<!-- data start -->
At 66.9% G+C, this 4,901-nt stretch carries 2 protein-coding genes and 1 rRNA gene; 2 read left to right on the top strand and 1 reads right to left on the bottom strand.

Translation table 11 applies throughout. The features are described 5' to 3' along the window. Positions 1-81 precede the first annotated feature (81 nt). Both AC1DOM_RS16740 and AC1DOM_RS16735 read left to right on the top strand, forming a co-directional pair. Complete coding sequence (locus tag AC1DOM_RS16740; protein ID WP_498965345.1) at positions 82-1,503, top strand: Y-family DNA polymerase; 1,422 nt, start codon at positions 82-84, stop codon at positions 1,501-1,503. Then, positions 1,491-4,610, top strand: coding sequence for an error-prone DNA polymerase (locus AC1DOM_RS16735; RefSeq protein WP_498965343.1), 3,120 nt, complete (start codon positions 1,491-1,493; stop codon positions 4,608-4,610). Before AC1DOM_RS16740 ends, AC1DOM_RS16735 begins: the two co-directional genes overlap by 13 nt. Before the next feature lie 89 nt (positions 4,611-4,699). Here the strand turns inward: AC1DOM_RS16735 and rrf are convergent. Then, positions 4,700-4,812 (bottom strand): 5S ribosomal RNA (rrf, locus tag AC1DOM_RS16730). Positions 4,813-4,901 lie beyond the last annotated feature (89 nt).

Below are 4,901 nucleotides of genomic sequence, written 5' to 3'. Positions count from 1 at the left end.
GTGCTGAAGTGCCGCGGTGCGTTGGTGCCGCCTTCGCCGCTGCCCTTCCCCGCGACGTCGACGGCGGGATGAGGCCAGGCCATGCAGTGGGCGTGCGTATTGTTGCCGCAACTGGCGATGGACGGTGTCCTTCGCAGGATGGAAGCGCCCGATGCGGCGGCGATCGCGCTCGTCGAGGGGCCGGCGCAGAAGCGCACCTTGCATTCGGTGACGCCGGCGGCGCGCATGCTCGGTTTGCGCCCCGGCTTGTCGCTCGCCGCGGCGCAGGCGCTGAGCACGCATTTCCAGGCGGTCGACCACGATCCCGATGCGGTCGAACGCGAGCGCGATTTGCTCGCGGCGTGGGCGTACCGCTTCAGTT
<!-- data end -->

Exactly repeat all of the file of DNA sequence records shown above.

At 66.9% G+C, this 4,901-nt stretch carries 2 protein-coding genes and 1 rRNA gene; 2 read left to right on the top strand and 1 reads right to left on the bottom strand.

Translation table 11 applies throughout. The features are described 5' to 3' along the window. Positions 1-81 precede the first annotated feature (81 nt). Both AC1DOM_RS16740 and AC1DOM_RS16735 read left to right on the top strand, forming a co-directional pair. Complete coding sequence (locus tag AC1DOM_RS16740; protein ID WP_498965345.1) at positions 82-1,503, top strand: Y-family DNA polymerase; 1,422 nt, start codon at positions 82-84, stop codon at positions 1,501-1,503. Then, positions 1,491-4,610, top strand: coding sequence for an error-prone DNA polymerase (locus AC1DOM_RS16735; RefSeq protein WP_498965343.1), 3,120 nt, complete (start codon positions 1,491-1,493; stop codon positions 4,608-4,610). Before AC1DOM_RS16740 ends, AC1DOM_RS16735 begins: the two co-directional genes overlap by 13 nt. Before the next feature lie 89 nt (positions 4,611-4,699). Here the strand turns inward: AC1DOM_RS16735 and rrf are convergent. Then, positions 4,700-4,812 (bottom strand): 5S ribosomal RNA (rrf, locus tag AC1DOM_RS16730). Positions 4,813-4,901 lie beyond the last annotated feature (89 nt).

Below are 4,901 nucleotides of genomic sequence, written 5' to 3'. Positions count from 1 at the left end.
GTGCTGAAGTGCCGCGGTGCGTTGGTGCCGCCTTCGCCGCTGCCCTTCCCCGCGACGTCGACGGCGGGATGAGGCCAGGCCATGCAGTGGGCGTGCGTATTGTTGCCGCAACTGGCGATGGACGGTGTCCTTCGCAGGATGGAAGCGCCCGATGCGGCGGCGATCGCGCTCGTCGAGGGGCCGGCGCAGAAGCGCACCTTGCATTCGGTGACGCCGGCGGCGCGCATGCTCGGTTTGCGCCCCGGCTTGTCGCTCGCCGCGGCGCAGGCGCTGAGCACGCATTTCCAGGCGGTCGACCACGATCCCGATGCGGTCGAACGCGAGCGCGATTTGCTCGCGGCGTGGGCGTACCGCTTCAGTT